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Flute Tips For Beginners.

Updated on December 5, 2018
Hayley Dodwell profile image

I'm a freelance writer, I have done many nostalgic articles for 80's websites, book reviews for Online Bookclub, and Screenhub Entertainment

Flute World


Flute Tips

I originally played the flute in my school days, an instrument I loved playing. Then I discovered rock music and spent many years behind a drum kit! However around twelve years ago I felt the urge to pick up the flute again, which I did, and I have never looked back.

I spent the first year reteaching myself to play, as well as taking many music courses and attending workshops. Then I nailed my first professional booking. I played background music at an event at the stunningly beautiful Lamport Hall, Northamptonshire. Since then I have played at events all over England. Including many beautiful stately homes, folk festivals, country shows, you name it?! I've most probably done it!

With the New Year approaching it is the perfect time to start a new hobby, or revisit an old one. I highly recommend playing the flute, if you use to play, pick it up again, it is fun, exciting and a timeless, classic instrument. Don't think the flute is all about classical music either, I play jazz, folk, rock, blues, pop, and country too.

Want to get your flute on?! Yes?! Of course you do! Well here are my Top Tips on getting you started.

The Instrument.

In the words of Julie Andrews, let's start at the very beginning, a very good place to start... First you are going to need a flute. Don't think you have to spend a lot of money on your instrument. Second hand is fine. Look on eBay, Gumtree or your local selling sites. Or you can get a cheap flute brand new. I have always used a Jupiter flute, I brought it new from a music shop. It cost £249 and it has always been good enough for me. But for brand new I would say don't go below around the £180 mark. You get what you pay for when you buy from new. However it is always worth having a look in your local music shop, they may have a sale on.

Good To Go.

Flute sorted! When putting the flute together, which is in three pieces, the head-joint, body-joint, and the foot-joint. Always be careful, don't touch the key work, you could damage it.

Gently twist and turn the head-joint in the body-joint, line up the blow hole with the first key on the flute. Then gently twist and turn the foot-joint in to the body-joint.

Blow a few deep breathes into the blow hole to warm the flute up.

Yes Sir!

Okay there are some brilliant flute teaching video's on YouTube, and many great flute for beginners books out there. But if you are a complete flute new comer, I highly recommend getting in touch with a flute teacher, for some beginners lessons. Then you will be shown how to hold the flute properly, how to breath, how to blow, the basics of reading music, music theory. You'll also have someone to ask questions too. But one hour lesson a week will be plenty, you can practice and continue to self learn at home. Plus a bonus with the flute, it is not a noisy instrument, so your neighbours will be cool!


Flaustists need strong lips. Give these exercises a bash. Stick your bottom lip out, pout! Twitch your top lip up and down, kissy kissy. Or make up your own!

You use your tongue to start a note on the flute. Practice saying 'Twen-ty Tur-tles' several times. Then play a note, thinking the same words 'Tuu-Tuu-Tuu-Tuu' It will become natural after awhile.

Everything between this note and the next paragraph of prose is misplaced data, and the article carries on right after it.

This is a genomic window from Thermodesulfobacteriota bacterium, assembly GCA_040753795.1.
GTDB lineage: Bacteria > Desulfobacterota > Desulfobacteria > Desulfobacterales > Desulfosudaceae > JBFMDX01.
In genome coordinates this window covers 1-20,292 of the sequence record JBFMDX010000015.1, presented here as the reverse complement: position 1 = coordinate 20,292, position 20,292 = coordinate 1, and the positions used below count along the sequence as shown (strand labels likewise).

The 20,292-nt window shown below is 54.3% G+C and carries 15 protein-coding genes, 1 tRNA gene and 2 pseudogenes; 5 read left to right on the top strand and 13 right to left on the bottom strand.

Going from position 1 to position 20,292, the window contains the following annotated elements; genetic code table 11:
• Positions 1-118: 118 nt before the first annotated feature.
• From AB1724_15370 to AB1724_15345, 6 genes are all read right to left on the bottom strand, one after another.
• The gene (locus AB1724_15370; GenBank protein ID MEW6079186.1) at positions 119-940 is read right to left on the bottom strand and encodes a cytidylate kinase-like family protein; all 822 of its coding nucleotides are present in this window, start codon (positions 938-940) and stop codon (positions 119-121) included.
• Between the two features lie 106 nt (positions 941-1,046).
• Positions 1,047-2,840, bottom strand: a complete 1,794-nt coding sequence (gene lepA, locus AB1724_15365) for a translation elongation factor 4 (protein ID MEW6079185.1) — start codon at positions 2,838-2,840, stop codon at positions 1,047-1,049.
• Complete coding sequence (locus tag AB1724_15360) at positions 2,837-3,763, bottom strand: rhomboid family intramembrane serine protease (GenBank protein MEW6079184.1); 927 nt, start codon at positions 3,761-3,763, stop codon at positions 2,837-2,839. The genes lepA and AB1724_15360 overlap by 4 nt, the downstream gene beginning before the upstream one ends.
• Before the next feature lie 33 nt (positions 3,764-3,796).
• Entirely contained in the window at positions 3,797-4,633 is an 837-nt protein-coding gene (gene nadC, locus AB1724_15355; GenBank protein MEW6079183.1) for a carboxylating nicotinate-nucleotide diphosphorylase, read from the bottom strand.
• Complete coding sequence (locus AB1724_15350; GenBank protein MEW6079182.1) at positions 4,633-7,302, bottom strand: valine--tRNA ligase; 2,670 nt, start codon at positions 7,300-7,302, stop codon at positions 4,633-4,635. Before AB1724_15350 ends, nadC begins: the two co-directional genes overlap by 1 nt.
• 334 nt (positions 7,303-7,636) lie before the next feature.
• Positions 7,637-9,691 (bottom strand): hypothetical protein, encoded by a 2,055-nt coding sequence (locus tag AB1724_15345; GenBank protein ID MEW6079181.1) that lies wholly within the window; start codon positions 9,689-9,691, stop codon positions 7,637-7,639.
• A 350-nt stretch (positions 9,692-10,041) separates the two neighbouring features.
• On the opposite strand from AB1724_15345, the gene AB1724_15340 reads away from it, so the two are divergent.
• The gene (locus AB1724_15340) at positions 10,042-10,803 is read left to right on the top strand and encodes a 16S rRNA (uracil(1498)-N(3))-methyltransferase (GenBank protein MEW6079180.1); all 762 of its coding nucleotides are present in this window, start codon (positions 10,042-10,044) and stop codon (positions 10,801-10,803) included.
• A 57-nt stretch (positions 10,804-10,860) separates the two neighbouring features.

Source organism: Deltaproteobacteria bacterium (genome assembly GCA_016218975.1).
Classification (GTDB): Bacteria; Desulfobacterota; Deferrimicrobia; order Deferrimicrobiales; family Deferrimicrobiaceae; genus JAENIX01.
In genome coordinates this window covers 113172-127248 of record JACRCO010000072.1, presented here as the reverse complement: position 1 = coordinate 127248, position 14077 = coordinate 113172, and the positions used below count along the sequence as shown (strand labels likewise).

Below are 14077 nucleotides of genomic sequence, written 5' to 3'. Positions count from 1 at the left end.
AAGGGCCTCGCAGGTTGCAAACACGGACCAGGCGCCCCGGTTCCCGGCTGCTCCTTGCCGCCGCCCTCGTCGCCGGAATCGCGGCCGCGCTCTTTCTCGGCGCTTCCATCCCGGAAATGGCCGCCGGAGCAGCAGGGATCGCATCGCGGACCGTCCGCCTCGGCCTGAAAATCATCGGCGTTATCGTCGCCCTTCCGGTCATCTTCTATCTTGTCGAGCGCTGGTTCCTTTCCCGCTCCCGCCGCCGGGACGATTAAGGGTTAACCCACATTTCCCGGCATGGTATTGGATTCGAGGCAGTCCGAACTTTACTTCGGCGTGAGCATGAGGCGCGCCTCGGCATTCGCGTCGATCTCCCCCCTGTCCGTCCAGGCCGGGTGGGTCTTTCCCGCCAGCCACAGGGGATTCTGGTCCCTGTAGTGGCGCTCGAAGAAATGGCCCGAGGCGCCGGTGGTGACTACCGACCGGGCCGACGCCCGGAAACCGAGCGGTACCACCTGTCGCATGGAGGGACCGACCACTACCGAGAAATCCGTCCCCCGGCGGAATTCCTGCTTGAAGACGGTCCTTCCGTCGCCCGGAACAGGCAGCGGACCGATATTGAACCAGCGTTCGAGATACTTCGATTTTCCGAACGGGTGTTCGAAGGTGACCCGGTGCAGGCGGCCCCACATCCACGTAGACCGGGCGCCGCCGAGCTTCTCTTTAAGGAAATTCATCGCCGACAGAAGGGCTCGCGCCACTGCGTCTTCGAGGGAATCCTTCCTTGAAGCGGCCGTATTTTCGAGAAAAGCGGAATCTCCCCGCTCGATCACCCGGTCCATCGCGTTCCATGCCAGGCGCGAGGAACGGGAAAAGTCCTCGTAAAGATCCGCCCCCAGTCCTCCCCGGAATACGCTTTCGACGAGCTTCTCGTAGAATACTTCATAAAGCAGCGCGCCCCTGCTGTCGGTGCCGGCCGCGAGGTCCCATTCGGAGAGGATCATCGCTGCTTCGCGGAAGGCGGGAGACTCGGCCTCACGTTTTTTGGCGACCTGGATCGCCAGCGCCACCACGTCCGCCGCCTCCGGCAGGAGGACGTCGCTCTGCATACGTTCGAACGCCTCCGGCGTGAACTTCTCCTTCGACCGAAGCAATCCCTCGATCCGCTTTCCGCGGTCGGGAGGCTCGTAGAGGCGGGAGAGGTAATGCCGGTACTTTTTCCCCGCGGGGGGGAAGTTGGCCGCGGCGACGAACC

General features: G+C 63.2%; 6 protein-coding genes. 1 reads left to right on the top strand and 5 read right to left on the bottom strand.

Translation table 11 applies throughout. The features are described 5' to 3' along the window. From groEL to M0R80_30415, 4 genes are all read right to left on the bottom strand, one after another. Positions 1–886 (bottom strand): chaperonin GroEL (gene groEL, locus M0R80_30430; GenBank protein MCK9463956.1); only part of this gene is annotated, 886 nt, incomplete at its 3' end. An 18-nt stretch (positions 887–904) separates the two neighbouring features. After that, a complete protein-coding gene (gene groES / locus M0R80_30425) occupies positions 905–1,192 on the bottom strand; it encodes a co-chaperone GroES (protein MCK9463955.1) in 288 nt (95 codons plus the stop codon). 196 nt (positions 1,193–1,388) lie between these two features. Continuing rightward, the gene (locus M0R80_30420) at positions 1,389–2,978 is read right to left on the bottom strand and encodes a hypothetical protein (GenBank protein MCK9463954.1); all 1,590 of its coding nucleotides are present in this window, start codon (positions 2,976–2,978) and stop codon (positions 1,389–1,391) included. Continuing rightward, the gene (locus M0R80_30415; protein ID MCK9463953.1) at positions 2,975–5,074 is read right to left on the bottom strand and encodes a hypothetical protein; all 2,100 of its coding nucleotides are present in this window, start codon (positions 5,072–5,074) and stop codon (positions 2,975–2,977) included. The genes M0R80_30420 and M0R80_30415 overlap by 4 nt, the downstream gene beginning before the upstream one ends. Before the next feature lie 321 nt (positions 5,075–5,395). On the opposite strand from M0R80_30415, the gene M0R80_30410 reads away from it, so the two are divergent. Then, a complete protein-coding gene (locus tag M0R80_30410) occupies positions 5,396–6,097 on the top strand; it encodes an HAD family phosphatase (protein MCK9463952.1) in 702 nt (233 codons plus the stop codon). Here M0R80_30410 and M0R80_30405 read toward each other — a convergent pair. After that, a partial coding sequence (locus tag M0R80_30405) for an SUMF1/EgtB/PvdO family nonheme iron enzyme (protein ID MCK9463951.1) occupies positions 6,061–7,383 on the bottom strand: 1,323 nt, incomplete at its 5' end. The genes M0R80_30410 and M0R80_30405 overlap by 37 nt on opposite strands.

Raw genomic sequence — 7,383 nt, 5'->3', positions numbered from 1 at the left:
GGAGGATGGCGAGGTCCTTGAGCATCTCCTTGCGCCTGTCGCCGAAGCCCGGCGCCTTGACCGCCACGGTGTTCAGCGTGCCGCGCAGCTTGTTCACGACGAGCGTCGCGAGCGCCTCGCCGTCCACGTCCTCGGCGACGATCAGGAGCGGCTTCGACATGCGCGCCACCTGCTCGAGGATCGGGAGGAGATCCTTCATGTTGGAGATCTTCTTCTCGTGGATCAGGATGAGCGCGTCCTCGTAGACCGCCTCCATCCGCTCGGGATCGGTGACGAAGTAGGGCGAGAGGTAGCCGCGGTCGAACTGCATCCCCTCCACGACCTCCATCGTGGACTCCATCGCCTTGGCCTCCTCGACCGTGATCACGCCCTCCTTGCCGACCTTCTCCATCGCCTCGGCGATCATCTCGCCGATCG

Less Is More.

Practice for at least half an hour every day. It is much better doing that than practising for a few hours on just one day. Like an athlete you have to keep your training up. Practice difficult bits, as well as easy. With whatever you find difficult play it slowly until it becomes easy.

Be patient with yourself! I remember getting so annoyed at myself when I started to learn to play middle E. It just wouldn't come out right! Then of course one day it came out perfectly, and I have nailed it ever since.


Practice often, and play your flute to anybody who will listen, family, friends, pets.. Be it a small audience or a larger one, get use to early on having eyes on you whilst performing. It will install confidence in you and your ability to perform.

If you feel nervous to begin with, remember the only person who knows that is you! Nobody else will know. Just smile away! A smile hides everything.

Learn, learn, learn.

Music theory is important. Once you can read music and mastered the notes, you will be able to play every piece ever written. Learn your scales, they will always come in handy.

Start early on memorising pieces, get yourself use to playing from memory. The earlier you start, the more natural it will become. You will find learning pieces off by heart will become quicker and easier as you advance with your playing.

Care About Your Flute.

Always clean the inside of your flute after playing. Take it apart to clean it, but never pull the rod all the way through the flute, in case it gets stuck.

Wipe the outside with a soft cloth. Then always put the instrument safely away in its case. You don't want to accidentally step on it!

Enjoy yourself.

Most importantly enjoy your flute. Enjoy learning, challenge yourself, set yourself goals. Join a flute group, or a local orchestra. If you are still learning tell them that, as every musician had to learn at some stage. Just go for it! The flute is such a magical instrument, which will fill you with joy.

Being social with you flute is a great way to make new friends, and learn together. Once your standard is good and your performing confidence is up, branch out, start asking around at local events to see if you can play background music. Just get yourself out there.

Good Luck x


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